Next on the docket is a look at affirmative action in practice in the city of New Haven, Connecticut. The court will hear arguments on behalf of several firefighters (mostly white, but one is Latino) who feel that the city violated their rights to equal opportunity for work by eliminating a test that put firefighters who passed the exam on track for promotion. One of the firefighters, who had severe dyslexia, got tutoring and studied for thirteen hours a day and passed it. But no African American candidates on the firefighting force passed it, which prompted the city of New Haven to eliminate the test on the ground that it showed a gross disparity of opportunity for black firefighters than for whites.
Joining The Takeaway to discuss these cases and more is Kenji Yoshino, the Chief Justice Earl Warren Professor of Law at NYU law school.
JOHN HOCKENBERRY: We begin today with the Supreme Court. The court will hear arguments on two cases this week that will consider civil rights. Today’s case considers a young woman suing her Arizona school district for strip-searching her after she was suspected of having prescription strength ibuprofen. The other will be heard tomorrow, brought by white firefighters and one Latino from New Haven; it’s all about affirmative action. Here to discuss the Supreme Court cases and also what looks like sort of a tantalizing theme in the justice department under Eric Holder’s approach to the court is Kenji Yoshino, he’s the Chief Justice Earl Warren Professor of Law at NYU law school. He’s right here in the Takeaway studio. Kenji, thanks for coming back to the program.
KENJI YOSHINO: Thanks so much for having me again, John.
JOHN HOCKENBERRY: Let’s talk about the specific facts of these two cases, and then I think the themes and the strategy, the delicate relationship between the justice department and the court, at least in the glimpses that we have so far is a pretty interesting discussion. First of all, the case that’s going to be heard today.
KENJI YOSHINO: Yes, that case is Safford v. Redding, and that’s a case, as you said, where a 13-year-old girl was strip-searched for having ibuprofen in a middle school. So, it’s a classic fourth amendment search-and-seizure case, and the standard is generally reasonable suspicion. So, what I find really interesting about this is that, on the one hand, this just seems like a complete outrage. On the other hand, this is an outrage that has been upheld by courts in other states, so the question was whether or not the school was on notice that it couldn’t do this.
JOHN HOCKENBERRY: Is this the Supreme Court’s first look at rights of search-and-seizure for middle school students and the state’s interest in maintaining order in a school setting?
KENJI YOSHINO: No, this has been a very, very long train of cases. The most relevant one with respect to public schools and kids and students has been this case called New Jersey v. TLO, and New Jersey v. TLO, which is a 1985 case, what the Supreme Court said was reasonable suspicion means that you have to have some suspicion at the outset, before you begin your search, and then the scope of your search has to be reasonable.
JOHN HOCKENBERRY: In general, the political sense about these cases, and, you know, watching cable television is perhaps not the best way of sensing what the prevailing mood of Americans is, but I think there is a sense that, hey, these schools need to be tough to crack down on troublemakers sort of thing. How does that get translated into the doctrine of law here, and protecting the rights of, in this case, the plaintiff, who seems to have a pretty good case?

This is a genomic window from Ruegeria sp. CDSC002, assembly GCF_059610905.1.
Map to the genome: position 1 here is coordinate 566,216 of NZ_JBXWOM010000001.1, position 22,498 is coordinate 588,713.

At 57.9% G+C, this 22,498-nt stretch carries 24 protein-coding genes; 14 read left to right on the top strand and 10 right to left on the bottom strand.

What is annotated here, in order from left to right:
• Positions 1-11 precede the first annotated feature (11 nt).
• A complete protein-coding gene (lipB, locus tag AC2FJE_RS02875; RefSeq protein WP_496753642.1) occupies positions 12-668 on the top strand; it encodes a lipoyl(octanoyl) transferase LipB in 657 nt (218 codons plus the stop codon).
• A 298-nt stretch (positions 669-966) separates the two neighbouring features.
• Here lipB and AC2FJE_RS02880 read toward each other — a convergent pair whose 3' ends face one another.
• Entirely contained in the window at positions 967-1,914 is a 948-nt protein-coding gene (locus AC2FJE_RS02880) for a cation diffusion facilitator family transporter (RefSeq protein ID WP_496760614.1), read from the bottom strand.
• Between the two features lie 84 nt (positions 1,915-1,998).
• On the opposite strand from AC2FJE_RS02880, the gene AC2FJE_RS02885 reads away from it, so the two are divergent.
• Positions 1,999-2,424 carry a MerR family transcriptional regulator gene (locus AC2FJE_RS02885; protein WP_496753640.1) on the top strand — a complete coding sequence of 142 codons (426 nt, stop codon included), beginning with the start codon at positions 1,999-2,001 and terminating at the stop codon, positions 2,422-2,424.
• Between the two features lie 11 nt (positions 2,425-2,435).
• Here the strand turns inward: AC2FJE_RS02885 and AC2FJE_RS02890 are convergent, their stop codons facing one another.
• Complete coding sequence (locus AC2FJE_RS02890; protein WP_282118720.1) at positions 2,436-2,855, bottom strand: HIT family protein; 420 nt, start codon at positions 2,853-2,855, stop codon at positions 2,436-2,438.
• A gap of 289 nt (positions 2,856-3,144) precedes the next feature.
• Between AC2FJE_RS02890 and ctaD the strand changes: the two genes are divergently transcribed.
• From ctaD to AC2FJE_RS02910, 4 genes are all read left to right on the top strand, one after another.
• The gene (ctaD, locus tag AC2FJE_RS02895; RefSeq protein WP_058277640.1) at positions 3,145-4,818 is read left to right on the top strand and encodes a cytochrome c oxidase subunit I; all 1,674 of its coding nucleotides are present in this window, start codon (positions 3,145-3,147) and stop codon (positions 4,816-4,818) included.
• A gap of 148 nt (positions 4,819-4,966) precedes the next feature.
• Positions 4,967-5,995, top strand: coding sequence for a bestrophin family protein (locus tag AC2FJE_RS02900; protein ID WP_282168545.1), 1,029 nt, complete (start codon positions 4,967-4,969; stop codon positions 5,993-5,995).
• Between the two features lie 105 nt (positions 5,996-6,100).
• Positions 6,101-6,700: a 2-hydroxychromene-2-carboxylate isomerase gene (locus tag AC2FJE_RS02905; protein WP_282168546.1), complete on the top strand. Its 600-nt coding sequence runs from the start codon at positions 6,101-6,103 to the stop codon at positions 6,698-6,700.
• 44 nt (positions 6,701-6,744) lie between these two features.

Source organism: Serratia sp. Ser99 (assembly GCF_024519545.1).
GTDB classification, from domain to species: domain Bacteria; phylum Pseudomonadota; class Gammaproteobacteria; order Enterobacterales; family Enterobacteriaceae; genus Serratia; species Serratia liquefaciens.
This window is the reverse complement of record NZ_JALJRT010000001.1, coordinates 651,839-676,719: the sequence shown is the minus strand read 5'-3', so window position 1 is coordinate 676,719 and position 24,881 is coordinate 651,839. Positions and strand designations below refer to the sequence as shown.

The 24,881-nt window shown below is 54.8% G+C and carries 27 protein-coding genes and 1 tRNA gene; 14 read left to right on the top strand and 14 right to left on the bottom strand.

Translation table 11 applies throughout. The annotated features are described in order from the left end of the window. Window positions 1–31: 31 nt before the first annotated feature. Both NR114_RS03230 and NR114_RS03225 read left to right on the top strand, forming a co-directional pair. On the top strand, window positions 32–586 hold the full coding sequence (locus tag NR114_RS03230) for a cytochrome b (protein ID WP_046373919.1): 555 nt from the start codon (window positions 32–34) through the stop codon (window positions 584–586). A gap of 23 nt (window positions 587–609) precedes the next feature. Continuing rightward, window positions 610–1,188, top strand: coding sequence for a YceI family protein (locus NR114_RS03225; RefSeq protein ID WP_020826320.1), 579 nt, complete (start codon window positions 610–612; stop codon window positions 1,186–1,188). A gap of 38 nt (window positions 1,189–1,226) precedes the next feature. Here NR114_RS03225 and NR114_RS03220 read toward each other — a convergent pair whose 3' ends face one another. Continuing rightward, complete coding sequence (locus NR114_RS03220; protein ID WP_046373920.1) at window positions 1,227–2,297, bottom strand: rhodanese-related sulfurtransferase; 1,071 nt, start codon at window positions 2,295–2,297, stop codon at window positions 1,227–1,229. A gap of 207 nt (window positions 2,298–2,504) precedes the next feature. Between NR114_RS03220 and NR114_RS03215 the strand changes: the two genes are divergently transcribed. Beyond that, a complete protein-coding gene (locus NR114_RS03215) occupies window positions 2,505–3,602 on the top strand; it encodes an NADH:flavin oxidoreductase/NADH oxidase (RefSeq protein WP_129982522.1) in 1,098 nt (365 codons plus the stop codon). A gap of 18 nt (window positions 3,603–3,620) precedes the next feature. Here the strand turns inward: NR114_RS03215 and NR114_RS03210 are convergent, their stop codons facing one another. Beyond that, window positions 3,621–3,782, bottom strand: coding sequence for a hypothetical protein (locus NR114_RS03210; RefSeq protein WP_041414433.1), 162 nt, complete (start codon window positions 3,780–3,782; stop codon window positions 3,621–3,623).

KENJI YOSHINO: That’s a great question. I think the way in which the thumb on the scale gets put on for the school is for this reasonableness standard, which is a) contextual in nature and b) its kind of a term of art in the law for a very, very low level of review. This is something less than, let’s say, probable cause, which would be a much more stringent level of review the school would have to pass.
JOHN HOCKENBERRY: Now, if they thought she was carrying a knife or a gun, maybe I could see…but ibuprofen?
KENJI YOSHINO: Yeah, this is just completely outrageous. Essentially what she’s taking, or what she was accused of having, they did not actually find this on her, was a 400 mg tablet of ibuprofen, which her friend said that she had gotten from her. And so they were looking for more of it on her body. This is two Advil’s put together, so this is not something like ecstasy or any other kind of substance. But, in the school’s defense, the year before they had had this near fatal accident for a kid who had brought drugs into the school, and also the school officials are not pharmacologists, so they can’t look at a pill and say we know exactly what that is.
JOHN HOCKENBERRY: Right, and if students were drinking also in combination with other substances, it could be fatal, so you can see what the school’s interest might be here. Let’s move on to the affirmative action case and then I want to get into this interesting Eric Holder and the whole Department of Justice story.
KENJI YOSHINO: Absolutely. So, in Ricci v. DeStefano, what we have is some white and one Latino firefighters filing a reverse discrimination case, saying they were discriminated against because they were not African-American. And what the city of New Haven in response is saying is that look, what we have here is a test, written multiple-choice or written test I should say, and what we discovered with the test is that it weeded out a vast number of African-Americans, so that no African-American would have been eligible for a promotion after this test.
JOHN HOCKENBERRY: Now, it’s not as though that intent is in the test. Statistically that’s a consequence of the test, and it’s noted after the fact. That’s sort of the issue here, right?